Seminar on Advanced Laser Based Joining Technologies and their Diverse Applications

Date: 15 Jul 2010 - 15 Jul 2010

Venue: SIMTech Auditorium, Tower Block, Level 3


Compared to joining technologies using other conventional heat sources, laser-based joining is characterised by high processing speed, high precision, low heat input, refined weld microstructure, small volumes of weld zone and HAZ, low thermal stress and low distortion. This process enables laser to join materials that other conventional processes fail. With the rapid advance in laser technology, laser beam has become increasingly popular in joining of materials and has found wide applications in manufacturing industry, such as automotive, aerospace, MedTech, oil & gas and marine industry. Addressing the needs of the industry, this seminar will provide an opportunity for the local researchers and industry to share with the invited speaker from Germany on the advancement in laser-based joining technologies, including Laser Additive Manufacturing and Laser Beam Welding.

9:00 am  Registration 
9:25 am  Welcome Address by Dr Wei Jun, Group Manager, Joining Technology, SIMTech
9:30 am  Laser Additive Manufacturing –A Key Enabler for Future  Factories? by Dr Andres Gasser, Fraunhofer Institute  for Laser 
               Technology, Germany
10:15am Q&A
10:30am Refreshment and Networking               
11:00am  Laser Beam Welding – Materials, Processes, and Applications by Dr Andres Gasser, Fraunhofer Institute  for Laser Technology,
11:45 am Q&A
12:00 pm End of the event

Laser Additive Manufacturing –A Key Enabler for Future Factories
Laser Metal Deposition LMD and Selective Laser Melting SLM are near-net-shape additive processes using serial powder materials. The common feature of all additive manufacturing processes is the provision of the geometrical data for the fabrication of the parts. Therefore, the starting point is a 3-dimensional CAD model which is subdivided into layers of a defined thickness. The actual part is fabricated by repeating a process of applying new material layers and transferring the geometrical information of each layer into the material using a laser beam. The most important difference between LMD and SLM is the provision of the powder material. For LMD the powder material is locally supplied by a powder feeding nozzle (coaxial or off-axial), while for SLM the part is fabricated in a “powder bed”. In both processes, the powder is completely melted by the laser beam resulting in fully dense layers without post processing (e. g. infiltration for Selective Laser Sintering). This enables mechanical properties which are equal or even better to those of rolled metal sheet. The precision and geometrical freedom of SLM is higher in comparison to LMD, while the possibility to build-up material layers directly on 3D-surfaces and the processability of very large parts are the main advantages of LMD and enable the use of LMD for repair and wear/corrosion protection applications. In his presentation, Dr Gasser will give an overview of the LMD and SLM technology as well as its applications.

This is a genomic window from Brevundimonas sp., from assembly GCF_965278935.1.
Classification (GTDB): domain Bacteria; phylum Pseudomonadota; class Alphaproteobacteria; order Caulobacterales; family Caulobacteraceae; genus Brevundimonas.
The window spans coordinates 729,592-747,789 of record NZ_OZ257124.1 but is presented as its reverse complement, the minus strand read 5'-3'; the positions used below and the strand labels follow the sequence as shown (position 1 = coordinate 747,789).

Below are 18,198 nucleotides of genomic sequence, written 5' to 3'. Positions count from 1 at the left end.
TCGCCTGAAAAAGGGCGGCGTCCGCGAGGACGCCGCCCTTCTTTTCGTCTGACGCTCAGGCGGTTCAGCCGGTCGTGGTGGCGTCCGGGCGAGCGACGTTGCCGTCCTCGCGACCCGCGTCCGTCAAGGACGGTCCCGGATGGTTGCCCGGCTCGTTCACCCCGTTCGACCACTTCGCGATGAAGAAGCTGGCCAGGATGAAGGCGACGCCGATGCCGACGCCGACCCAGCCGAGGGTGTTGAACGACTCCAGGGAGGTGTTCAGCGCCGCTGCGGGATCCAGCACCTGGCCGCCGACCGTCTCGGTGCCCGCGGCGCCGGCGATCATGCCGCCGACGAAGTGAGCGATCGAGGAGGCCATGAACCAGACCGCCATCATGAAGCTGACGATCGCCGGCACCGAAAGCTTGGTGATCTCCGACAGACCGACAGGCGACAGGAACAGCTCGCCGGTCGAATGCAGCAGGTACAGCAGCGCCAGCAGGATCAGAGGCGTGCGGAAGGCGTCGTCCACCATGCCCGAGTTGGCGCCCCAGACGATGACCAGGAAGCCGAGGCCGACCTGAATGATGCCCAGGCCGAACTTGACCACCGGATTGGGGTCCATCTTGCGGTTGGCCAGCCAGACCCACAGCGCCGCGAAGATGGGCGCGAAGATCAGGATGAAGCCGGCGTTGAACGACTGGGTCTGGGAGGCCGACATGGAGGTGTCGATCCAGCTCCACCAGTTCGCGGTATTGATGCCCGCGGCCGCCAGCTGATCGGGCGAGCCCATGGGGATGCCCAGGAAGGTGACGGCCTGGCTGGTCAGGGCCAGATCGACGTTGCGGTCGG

Laser Beam Welding – Materials, Processes, and Applications
Laser beam welding can be used as joining technology for a wide variety of materials at part dimensions ranging from a few micrometers to centimeters in thickness. The weldability of a part is defined by the welding suitability of the material, the welding reliability defined by design, and the welding capability of the processes. As 80% of the welding suitability is defined by materials to be welded, essential part of welding science is material sciences. In the case of laser beam welding, the focus lies on short-term metallurgical processes. Weld and HAZ microstructures originate from non-equilibrium phase transformations resulting in different properties as obtained by arc welding. Laser welding processes are characterised by a deep penetration welding effect. This requires a good edge preparation, heat distribution and input result with less distortion and reduced post processing effort. New designs are possible.
The presentation starts with the welding process development using the example high-strength titanium alloy. Some examples demonstrating the processes involving laser beam welding and the bandwidth of the technology will be presented.
About Dr Andres Gasser
Dr Andres Gasser is a Senior Scientist at Fraunhofer-Institut für Lasertechnik-ILT, Aachen, Germany. He studied Applied Physics at the Technical University of Darmstadt, Germany, where he received his diploma degree in 1985. Since then, he has been working in the field of surface treatment at Fraunhofer-ILT. He received his PhD Degree in Mechanical Engineering in 1993. He has led many national and international projects in the field of optics, process development and system engineering and has implemented several Laser Metal Deposition systems at companies like Procter&Gamble, Stork Gears & Services and Rolls-Royce Germany. Dr  Gasser is the leader of the LMD group at ILT. He holds more than ten patents in laser material processing.  

This is a non-chargeable seminar and registration is on first-come-first-serve basis.
Please register onling

Technical enquiries : Dr Bi Guijun, Tel : 6793 8502, Email :
General enquiries : Ms Samantha Sukiyama Chan, Tel : 6793 8423, Email :